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Adenosine A(2A) receptor mediates microglial process retraction.

Orr AG, Orr AL, Li XJ, Gross RE, Traynelis SF - Nat. Neurosci. (2009)

Bottom Line: Thus, A(2A) receptor stimulation by adenosine, a breakdown product of extracellular ATP, caused activated microglia to assume their characteristic amoeboid morphology during brain inflammation.Our results indicate that purine nucleotides provide an opportunity for context-dependent shifts in receptor signaling.Thus, we reveal an unexpected chemotactic switch that generates a hallmark feature of CNS inflammation.

View Article: PubMed Central - PubMed

Affiliation: Department of Pharmacology, Emory University School of Medicine, Atlanta, Georgia, USA. anna.orr@gladstone.ucsf.edu

ABSTRACT
Cell motility drives many biological processes, including immune responses and embryonic development. In the brain, microglia are immune cells that survey and scavenge brain tissue using elaborate and motile cell processes. The motility of these processes is guided by the local release of chemoattractants. However, most microglial processes retract during prolonged brain injury or disease. This hallmark of brain inflammation remains unexplained. We identified a molecular pathway in mouse and human microglia that converted ATP-driven process extension into process retraction during inflammation. This chemotactic reversal was driven by upregulation of the A(2A) adenosine receptor coincident with P2Y(12) downregulation. Thus, A(2A) receptor stimulation by adenosine, a breakdown product of extracellular ATP, caused activated microglia to assume their characteristic amoeboid morphology during brain inflammation. Our results indicate that purine nucleotides provide an opportunity for context-dependent shifts in receptor signaling. Thus, we reveal an unexpected chemotactic switch that generates a hallmark feature of CNS inflammation.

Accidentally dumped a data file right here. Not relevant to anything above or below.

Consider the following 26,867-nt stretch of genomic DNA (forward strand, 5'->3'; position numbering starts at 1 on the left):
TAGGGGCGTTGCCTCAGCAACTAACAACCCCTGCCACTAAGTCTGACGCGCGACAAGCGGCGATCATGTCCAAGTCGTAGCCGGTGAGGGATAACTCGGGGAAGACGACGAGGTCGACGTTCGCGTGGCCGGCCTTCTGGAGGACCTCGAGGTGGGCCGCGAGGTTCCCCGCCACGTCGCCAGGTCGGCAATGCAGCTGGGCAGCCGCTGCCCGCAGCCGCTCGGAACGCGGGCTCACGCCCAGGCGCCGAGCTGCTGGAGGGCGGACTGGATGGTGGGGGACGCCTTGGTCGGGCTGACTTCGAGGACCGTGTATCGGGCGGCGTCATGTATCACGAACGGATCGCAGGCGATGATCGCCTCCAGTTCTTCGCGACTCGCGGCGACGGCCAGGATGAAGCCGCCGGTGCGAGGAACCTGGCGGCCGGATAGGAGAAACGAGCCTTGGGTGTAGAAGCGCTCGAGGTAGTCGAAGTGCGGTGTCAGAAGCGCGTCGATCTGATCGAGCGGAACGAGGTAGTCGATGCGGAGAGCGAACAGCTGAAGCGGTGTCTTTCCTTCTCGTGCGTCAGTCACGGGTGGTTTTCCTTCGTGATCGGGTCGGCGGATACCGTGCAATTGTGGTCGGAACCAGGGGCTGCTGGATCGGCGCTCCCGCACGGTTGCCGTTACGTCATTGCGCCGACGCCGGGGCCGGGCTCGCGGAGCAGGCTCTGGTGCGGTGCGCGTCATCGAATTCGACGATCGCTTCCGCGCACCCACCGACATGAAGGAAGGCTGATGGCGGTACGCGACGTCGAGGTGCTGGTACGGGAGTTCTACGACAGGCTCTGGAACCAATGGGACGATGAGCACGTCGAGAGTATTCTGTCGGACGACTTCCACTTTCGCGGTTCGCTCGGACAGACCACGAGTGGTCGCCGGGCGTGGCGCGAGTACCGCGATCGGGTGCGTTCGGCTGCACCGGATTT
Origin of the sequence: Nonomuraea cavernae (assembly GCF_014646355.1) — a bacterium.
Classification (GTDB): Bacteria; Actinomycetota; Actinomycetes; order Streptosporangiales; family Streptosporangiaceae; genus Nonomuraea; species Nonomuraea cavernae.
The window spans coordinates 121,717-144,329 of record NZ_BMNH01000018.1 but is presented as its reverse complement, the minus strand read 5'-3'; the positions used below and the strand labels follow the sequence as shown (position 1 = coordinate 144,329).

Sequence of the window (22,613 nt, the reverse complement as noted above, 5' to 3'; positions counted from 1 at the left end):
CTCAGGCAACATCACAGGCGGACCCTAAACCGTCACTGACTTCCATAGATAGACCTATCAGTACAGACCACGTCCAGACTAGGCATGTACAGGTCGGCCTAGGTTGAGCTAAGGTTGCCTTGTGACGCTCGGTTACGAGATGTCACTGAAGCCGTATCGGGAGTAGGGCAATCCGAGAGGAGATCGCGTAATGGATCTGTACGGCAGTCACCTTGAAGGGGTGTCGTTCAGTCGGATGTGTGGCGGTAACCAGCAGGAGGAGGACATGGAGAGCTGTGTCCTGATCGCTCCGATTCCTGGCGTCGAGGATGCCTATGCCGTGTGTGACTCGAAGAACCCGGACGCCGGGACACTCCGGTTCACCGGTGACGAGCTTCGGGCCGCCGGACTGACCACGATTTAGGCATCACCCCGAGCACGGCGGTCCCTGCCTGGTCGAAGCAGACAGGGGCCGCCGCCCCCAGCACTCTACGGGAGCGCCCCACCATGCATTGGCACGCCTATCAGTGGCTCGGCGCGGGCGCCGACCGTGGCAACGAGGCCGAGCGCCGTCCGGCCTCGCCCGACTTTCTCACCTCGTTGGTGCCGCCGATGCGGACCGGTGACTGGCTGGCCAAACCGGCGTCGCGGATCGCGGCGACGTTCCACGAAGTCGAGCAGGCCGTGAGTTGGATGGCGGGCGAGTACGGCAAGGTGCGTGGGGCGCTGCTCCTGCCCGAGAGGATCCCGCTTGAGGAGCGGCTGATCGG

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A2A receptor upregulation and involvement in microglial retraction in vivo(a) Fixed cortical tissue sections from BAC-transgenic mice expressing eGFP upstream of BAC A2A coding sequence were immunostained for eGFP. LPS-treated animals (LPS: 2 mg/kg) exhibit A2A upregulation after 48 hours, as evidenced by increased eGFP expression. Scale bar: 50 µm. Inset: Constitutive A2A expression within striatal neurons served as a positive control. (b) Fixed cortical tissue sections from Cx3cr1-eGFP transgenic mice. Intracortical blockade of the A2A receptor with the antagonist SCH-58261 (SCH: 1 mM) triggered microglial process ramification in LPS-exposed animals (n = 4; scale bar: 50 µm).
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Figure 7: A2A receptor upregulation and involvement in microglial retraction in vivo(a) Fixed cortical tissue sections from BAC-transgenic mice expressing eGFP upstream of BAC A2A coding sequence were immunostained for eGFP. LPS-treated animals (LPS: 2 mg/kg) exhibit A2A upregulation after 48 hours, as evidenced by increased eGFP expression. Scale bar: 50 µm. Inset: Constitutive A2A expression within striatal neurons served as a positive control. (b) Fixed cortical tissue sections from Cx3cr1-eGFP transgenic mice. Intracortical blockade of the A2A receptor with the antagonist SCH-58261 (SCH: 1 mM) triggered microglial process ramification in LPS-exposed animals (n = 4; scale bar: 50 µm).